To mark the 100th anniversary since the Great War, every year between 2013 and 2018 the Royal Over-Seas League have organised a battlefield tour to France and Belgium to pay tribute to the people who lost their lives.
This year’s tour saw members travel from the muddy trenches of the Somme in 1916 to the horrific sacrifice of the battles of Arras and Cambrai. The first day took the group to the Canadian memorial at Vimy Ridge. The visit was a perfect way to begin our trip and highlight the sheer sacrifice not just of the men from the UK, but men from all over the British Empire. It was also an honour to be at the site historians attribute to beginning Canada’s Independence, so close to the 150th anniversary.
Day two focused primarily on the Somme and supporting offensives, where members were taken to some of the largest memorials in France including the Thiepval Memorial. Over 57,000 people were made casualties of this battle.
On the third day members advanced into 1917 by examining the battles of Bullecourt, Monchy and Cambrai. Standing in the fields where these trenches used to be, members were told how the British very barely kept a hold of this part of the Hindenburg Line. The highlight of the day was eating lunch whilst sitting in the shadow of the Mark IV tank, Deborah. Only three of her eight crew survived the Battle of Cambrai, and the five fallen soldiers now rest in the memorial down the road.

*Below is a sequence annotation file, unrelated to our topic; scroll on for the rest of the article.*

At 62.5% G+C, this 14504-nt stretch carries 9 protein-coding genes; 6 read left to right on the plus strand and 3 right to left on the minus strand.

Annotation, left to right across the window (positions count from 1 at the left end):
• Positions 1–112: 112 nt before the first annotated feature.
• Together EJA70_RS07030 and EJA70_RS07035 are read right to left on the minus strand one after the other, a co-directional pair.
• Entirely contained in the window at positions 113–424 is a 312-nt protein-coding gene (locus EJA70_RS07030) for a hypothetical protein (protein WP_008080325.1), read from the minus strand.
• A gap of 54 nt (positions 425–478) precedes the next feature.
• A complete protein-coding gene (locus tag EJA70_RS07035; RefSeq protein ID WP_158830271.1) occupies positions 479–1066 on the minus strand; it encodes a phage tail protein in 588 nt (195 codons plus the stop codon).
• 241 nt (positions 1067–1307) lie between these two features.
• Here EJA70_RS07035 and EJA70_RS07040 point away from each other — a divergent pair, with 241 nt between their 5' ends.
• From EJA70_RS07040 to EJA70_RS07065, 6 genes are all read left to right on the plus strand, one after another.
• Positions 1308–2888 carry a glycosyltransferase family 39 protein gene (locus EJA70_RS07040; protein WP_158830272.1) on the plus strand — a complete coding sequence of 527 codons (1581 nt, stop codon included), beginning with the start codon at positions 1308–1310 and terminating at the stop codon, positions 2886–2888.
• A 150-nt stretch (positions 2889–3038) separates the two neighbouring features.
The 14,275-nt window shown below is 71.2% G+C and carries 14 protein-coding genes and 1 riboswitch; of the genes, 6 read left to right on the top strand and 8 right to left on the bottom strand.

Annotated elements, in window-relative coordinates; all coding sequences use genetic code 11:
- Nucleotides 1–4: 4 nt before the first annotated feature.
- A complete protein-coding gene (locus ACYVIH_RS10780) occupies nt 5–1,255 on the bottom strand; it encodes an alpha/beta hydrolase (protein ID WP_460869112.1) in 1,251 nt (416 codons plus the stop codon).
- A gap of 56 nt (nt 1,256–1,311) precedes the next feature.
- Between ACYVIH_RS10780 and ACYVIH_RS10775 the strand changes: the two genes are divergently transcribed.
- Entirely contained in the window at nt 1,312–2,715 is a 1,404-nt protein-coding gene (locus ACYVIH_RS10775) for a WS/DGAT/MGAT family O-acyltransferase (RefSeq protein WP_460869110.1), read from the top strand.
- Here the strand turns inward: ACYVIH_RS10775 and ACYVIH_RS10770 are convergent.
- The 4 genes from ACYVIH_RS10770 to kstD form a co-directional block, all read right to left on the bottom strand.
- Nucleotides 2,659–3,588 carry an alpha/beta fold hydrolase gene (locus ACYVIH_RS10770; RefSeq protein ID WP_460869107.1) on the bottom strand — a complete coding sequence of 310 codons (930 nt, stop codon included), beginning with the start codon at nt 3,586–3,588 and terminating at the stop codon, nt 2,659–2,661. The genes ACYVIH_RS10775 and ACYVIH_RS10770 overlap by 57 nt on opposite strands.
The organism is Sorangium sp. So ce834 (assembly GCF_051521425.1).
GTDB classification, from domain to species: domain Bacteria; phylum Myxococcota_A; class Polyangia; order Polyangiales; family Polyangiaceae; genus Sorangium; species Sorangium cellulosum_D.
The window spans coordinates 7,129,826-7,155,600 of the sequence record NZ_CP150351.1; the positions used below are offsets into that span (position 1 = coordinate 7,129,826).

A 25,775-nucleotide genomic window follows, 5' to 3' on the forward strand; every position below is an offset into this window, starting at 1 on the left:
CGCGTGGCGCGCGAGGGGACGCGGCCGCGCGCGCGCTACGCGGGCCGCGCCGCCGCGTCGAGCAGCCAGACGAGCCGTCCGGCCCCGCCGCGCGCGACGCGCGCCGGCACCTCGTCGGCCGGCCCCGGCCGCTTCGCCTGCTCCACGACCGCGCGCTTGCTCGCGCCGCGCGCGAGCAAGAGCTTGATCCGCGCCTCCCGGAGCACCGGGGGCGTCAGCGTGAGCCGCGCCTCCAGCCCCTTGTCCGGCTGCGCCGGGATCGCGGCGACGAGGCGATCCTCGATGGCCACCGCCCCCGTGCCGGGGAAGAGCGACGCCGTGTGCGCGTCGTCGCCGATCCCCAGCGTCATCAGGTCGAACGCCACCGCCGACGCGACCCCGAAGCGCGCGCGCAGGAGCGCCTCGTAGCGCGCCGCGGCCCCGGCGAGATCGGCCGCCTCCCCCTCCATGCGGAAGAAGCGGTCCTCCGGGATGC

On the way home, members had a chance to round the tour off with a visit to Wellington Quarry and The Citadel, which focused on the battle of Arras. Exploring the tunnels was an eye-opener, with carvings on the wall from soldiers who were bored waiting to go over the top. The most chilling part was standing at the bottom of one of 57 tunnel exits, where Wilfred Owen’s famous line “I am the enemy you killed, my friend” hovered overhead.